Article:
AusCERT 2011: How the US Secret Service solved the TJX case
- 17 May, 2011 14:00
Peter Gannon of the US Secret Service.
The US Secret Service has offered insights into its handling of the TJX cyber crime case, explaining that co-operation across national borders was vital to catching Albert Gonzalez.
Gonzalez was sentenced to 20 years' prison in March 2010 for participating in the electronic theft of tens of millions of bank and credit card numbers.
Peter Gannon of the US Secret Service spoke at the AusCERT security conference on the Gold Coast today, where he said the three year investigation into the hacking of TJX, Dave & Busters, BJ's Wholesale Club, OfficeMax, Boston Market, Barnes & Noble, and other retail outlets crossed many borders.
“Law enforcement is always a little bit behind the curb [when it comes to cyber security], but this case taught us some lessons,” he said. “In 2006 on Christmas Eve, TJX discovered they had a problem — they were having difficulties and were advised they may have been compromised.”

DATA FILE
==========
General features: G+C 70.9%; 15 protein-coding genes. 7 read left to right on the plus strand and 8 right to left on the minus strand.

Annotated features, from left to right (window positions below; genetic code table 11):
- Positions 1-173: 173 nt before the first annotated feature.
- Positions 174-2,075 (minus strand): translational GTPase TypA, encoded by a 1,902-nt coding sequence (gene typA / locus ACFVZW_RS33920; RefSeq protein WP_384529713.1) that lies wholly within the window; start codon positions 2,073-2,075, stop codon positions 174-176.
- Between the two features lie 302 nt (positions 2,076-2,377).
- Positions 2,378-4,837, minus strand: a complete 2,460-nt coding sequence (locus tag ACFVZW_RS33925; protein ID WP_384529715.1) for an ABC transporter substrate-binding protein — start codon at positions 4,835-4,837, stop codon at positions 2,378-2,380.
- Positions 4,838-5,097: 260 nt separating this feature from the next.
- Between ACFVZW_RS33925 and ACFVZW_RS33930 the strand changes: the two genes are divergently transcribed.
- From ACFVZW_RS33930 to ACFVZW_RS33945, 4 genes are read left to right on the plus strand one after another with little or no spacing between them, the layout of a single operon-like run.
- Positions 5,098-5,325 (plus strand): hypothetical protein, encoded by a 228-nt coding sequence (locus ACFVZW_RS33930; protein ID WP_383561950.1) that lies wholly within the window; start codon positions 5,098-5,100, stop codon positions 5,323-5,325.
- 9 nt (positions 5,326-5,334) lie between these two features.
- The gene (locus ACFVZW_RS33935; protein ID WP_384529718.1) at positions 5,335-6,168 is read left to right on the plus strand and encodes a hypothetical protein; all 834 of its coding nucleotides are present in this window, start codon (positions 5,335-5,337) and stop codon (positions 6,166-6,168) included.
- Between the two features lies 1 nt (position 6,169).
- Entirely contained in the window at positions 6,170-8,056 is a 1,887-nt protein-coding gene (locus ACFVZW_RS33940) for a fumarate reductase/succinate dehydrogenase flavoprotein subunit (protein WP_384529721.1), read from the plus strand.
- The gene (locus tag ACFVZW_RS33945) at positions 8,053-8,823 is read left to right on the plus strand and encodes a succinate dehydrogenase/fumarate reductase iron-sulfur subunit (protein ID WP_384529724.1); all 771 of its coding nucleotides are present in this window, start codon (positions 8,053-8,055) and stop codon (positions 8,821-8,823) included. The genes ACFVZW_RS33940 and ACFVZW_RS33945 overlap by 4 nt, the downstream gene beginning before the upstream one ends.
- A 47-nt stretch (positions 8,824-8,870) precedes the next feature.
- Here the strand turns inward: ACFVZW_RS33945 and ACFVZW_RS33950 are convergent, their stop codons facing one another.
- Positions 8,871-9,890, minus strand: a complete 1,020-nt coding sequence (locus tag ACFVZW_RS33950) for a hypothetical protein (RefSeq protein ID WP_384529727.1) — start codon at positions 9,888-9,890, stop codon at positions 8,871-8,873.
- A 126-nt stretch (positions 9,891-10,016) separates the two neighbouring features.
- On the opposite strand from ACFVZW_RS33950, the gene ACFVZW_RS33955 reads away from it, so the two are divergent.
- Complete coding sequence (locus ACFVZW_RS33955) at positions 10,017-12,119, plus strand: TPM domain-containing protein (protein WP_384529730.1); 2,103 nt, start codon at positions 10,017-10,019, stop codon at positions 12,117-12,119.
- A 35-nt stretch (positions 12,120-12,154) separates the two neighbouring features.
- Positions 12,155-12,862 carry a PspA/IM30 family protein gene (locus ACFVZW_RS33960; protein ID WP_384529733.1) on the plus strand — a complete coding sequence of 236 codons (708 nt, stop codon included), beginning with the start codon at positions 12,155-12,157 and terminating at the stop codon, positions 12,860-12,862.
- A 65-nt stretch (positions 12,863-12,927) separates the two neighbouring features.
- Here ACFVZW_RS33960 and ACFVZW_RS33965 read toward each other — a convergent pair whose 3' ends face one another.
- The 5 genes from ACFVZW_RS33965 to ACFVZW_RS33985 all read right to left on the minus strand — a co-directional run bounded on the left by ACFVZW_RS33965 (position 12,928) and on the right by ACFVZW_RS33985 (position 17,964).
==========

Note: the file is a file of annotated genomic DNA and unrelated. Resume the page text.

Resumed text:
Gannon said that if it wasn’t for the assistance and co-operation of international police authorities and online retail outlets, charging and prosecuting Gonzalez, who pleaded guilty to 20 counts of conspiracy, computer fraud, wire fraud, access device fraud and aggravated identity theft, would have taken much longer.
“These cases are not unsolvable,” he said. “With partnerships around the world, these cases can come to a successful resolution.”
The capture of Maksym Yastremskiy, a Ukrainian man also charged with being a key figure in the TJX hack, came about thanks to information provided to the Secret Service by instant messaging company ICQ, Gannon said.
“He liked to log conversations with other hackers and use it as a get out of jail free card ,” Gannon said. “So when the Turkish police arrested him, they didn’t realise what a big fish he was.”
While some may view hackers as harmless individuals who don’t cause much harm, Gannon said the hackers prosecuted as part of the TJX case were hardened criminals.
“It may have started out as them being hackers when they were kids, but it definitely expanded into criminal activity,” he said. “A number of the hackers we’ve dealt with have guns and are into heavy drug use.”
IDG Communications is an official media partner for AusCERT 2011
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